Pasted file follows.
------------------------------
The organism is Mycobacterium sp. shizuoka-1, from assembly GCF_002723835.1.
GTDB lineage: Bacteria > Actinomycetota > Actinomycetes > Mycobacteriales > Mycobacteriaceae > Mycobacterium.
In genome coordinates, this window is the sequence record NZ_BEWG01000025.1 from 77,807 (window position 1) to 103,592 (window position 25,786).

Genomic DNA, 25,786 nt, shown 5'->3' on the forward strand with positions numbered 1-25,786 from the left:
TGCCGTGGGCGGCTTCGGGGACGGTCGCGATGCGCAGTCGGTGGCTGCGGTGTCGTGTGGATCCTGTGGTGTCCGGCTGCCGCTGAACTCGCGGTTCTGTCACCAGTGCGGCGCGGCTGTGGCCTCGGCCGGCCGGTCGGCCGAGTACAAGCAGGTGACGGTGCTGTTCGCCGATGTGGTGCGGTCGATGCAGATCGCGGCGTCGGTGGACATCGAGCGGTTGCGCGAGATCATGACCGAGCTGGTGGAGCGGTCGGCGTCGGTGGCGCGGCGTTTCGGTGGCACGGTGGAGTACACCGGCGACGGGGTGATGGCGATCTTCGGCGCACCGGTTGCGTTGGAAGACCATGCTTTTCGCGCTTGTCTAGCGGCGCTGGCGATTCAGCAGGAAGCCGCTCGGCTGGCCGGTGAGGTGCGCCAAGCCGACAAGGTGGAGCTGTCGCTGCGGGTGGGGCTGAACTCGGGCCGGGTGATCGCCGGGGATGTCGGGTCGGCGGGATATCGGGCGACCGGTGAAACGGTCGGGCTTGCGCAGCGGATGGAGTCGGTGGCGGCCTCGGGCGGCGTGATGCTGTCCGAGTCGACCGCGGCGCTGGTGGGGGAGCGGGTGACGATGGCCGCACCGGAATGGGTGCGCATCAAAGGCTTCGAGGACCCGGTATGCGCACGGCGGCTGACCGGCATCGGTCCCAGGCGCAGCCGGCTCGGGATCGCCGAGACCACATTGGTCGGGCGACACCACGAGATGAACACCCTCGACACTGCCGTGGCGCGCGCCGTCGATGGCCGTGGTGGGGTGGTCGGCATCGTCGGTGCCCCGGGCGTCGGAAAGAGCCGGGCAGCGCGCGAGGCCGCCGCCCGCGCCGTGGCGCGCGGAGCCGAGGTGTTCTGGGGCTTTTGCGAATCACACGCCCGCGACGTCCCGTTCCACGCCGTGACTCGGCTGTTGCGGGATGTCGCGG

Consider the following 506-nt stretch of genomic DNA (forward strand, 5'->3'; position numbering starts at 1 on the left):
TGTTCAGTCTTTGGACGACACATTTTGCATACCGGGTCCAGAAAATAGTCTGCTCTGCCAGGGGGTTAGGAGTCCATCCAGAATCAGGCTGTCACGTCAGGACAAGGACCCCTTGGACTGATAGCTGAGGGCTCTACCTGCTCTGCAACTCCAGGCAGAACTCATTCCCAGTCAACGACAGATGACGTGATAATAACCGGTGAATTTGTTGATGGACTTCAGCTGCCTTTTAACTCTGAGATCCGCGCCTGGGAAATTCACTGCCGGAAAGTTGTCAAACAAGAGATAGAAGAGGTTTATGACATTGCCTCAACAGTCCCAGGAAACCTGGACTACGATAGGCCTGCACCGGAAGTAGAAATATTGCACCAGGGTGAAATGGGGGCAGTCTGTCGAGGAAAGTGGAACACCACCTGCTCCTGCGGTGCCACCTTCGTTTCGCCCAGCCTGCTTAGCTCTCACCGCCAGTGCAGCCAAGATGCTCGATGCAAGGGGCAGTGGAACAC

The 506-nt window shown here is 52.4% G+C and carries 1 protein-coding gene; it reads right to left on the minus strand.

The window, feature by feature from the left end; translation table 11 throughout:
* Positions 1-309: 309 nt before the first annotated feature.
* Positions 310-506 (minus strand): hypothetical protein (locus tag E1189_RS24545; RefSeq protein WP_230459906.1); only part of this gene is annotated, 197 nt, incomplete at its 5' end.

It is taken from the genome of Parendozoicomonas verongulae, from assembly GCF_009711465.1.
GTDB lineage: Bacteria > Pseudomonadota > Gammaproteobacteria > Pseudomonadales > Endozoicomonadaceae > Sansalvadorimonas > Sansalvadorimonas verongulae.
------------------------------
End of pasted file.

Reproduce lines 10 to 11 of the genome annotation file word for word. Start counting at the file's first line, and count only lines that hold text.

* Positions 1-309: 309 nt before the first annotated feature.
* Positions 310-506 (minus strand): hypothetical protein (locus tag E1189_RS24545; RefSeq protein WP_230459906.1); only part of this gene is annotated, 197 nt, incomplete at its 5' end.